25 September 2017Last updated

Features | Health

Do you have ‘grass is greener’ syndrome?

Thanks to Facebook and our celebrity-obsessed society, we’re constantly looking at everyone else’s lives and thinking they have everything we ever wanted. And envy doesn’t make us happy, discovers Sharon Parsons

By Sharon Parsons
7 Jul 2014 | 04:10 pm
  • Picture for illustrative purpose

    Picture for illustrative purpose.

    Source:Getty Images

The email pinged into Cara’s inbox just as she was dashing out of the office for yet another gruelling meeting. It was from an old friend she’d met up with at a school reunion the previous weekend. “We hadn’t seen each other for about 20 years, and we’d spent the whole evening catching up,” she recalls.

Now a successful financial analyst living on Dubai’s The Palm, Cara, 40, enjoys a lifestyle many would envy – not least, it seems, her old friend. “In her email, Helen said she’d spent the week comparing the way our lives had evolved so differently,” Cara explains. “She’d married her childhood sweetheart, went on to have three children, and still lives in the neighbourhood where she grew up. She felt that, in comparison to me, her life was terribly mundane, and she envied the exciting career I have.”

Cara readily admits that she has always been ambitious, and reaps the benefits of her success – but it has come at a price. “I work such long hours that I don’t really have a social life – let alone a love life – and at weekends I’m usually dealing with the overspill from work… it’s sometimes really lonely,” she says. “The irony is that I’d spent the week really envying Helen’s uncomplicated life – she’s surrounded by a loving family, has a beautiful home, and is happily married to a great guy.”

Most of us will admit that at times we look at another person’s circumstances and believe that in some way or another, they’ve got a better deal – whether it’s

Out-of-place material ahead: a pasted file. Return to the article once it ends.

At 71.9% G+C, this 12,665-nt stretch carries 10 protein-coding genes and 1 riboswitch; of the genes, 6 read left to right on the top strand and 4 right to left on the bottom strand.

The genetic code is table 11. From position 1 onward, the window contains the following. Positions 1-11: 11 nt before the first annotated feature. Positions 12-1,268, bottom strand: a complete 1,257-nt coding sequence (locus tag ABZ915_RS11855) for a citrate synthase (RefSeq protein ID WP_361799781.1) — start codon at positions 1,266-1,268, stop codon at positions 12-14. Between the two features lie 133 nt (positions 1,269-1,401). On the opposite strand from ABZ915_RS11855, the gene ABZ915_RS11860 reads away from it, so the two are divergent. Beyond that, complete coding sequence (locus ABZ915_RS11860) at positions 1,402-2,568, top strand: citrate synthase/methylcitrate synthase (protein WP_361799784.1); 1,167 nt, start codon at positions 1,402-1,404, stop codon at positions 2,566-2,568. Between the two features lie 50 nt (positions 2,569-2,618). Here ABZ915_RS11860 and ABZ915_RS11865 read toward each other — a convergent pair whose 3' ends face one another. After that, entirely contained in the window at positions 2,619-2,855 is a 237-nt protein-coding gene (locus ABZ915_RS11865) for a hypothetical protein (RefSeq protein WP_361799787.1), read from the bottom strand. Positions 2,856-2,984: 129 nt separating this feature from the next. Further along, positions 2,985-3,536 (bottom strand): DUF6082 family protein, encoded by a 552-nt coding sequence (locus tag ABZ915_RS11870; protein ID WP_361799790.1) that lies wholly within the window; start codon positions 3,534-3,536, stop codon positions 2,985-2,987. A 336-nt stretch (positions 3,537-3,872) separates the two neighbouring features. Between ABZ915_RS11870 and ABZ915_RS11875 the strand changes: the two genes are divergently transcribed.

their lifestyle, prosperity, career, or relationship.

There’s nothing new about this feeling, either. The Roman poet Ovid (43BC-AD17) wrote, “The harvest is always richer in another man’s field,” while an ancient Japanese proverb literally translates as referring to a belief that contentment would be achieved if only one’s circumstances were different.

“Of course, there’s nothing intrinsically wrong with wanting to aspire to be more than we are – and being influenced by others’ achievements can be a terrific driving force, provided this is tempered with reality,” says Dr Tara Wyne, a clinical psychologist at The LightHouse Arabia in Dubai.

“Such examples should inspire us to grow – but if it ends up being no more than an ‘I got that, I did that’ list, simply to emulate another’s lifestyle, it becomes a hollow exercise,” says Dr Wyne.

Changing times

Undoubtedly, today’s success-driven society makes it harder to maintain a sense of perspective. Just a few generations ago, most people’s experiences and ambitions didn’t stretch so far, making it easier, perhaps, to accept life’s perimeters. Nowadays, though, opportunities, along with choices, are virtually guaranteed.

“We’re told the world is our oyster, which, while exciting, can also leave us restless and dissatisfied,” says Dr Wyne. “Whatever we achieve, we still wonder what else is out there, so we seek something, possibly get it, but are then left wanting the next thing. It’s a vicious circle that leaves us vulnerable and dissatisfied.”

UK-based psychologist Sue Firth agrees, but points out another important factor in the prevalent ‘grass is always greener’ syndrome. “We’ve established a celebrity-obsessed culture and constantly see people – often without notable talent – who have fast-tracked their way to fame and fortune,” she says. “This has not only challenged the ‘work hard if you want to succeed’ ethic, but being exposed to their seemingly perfect lifestyles and idyllic relationships can leave us feeling as if our own are somehow lacking. It’s a completely distorted view of reality.”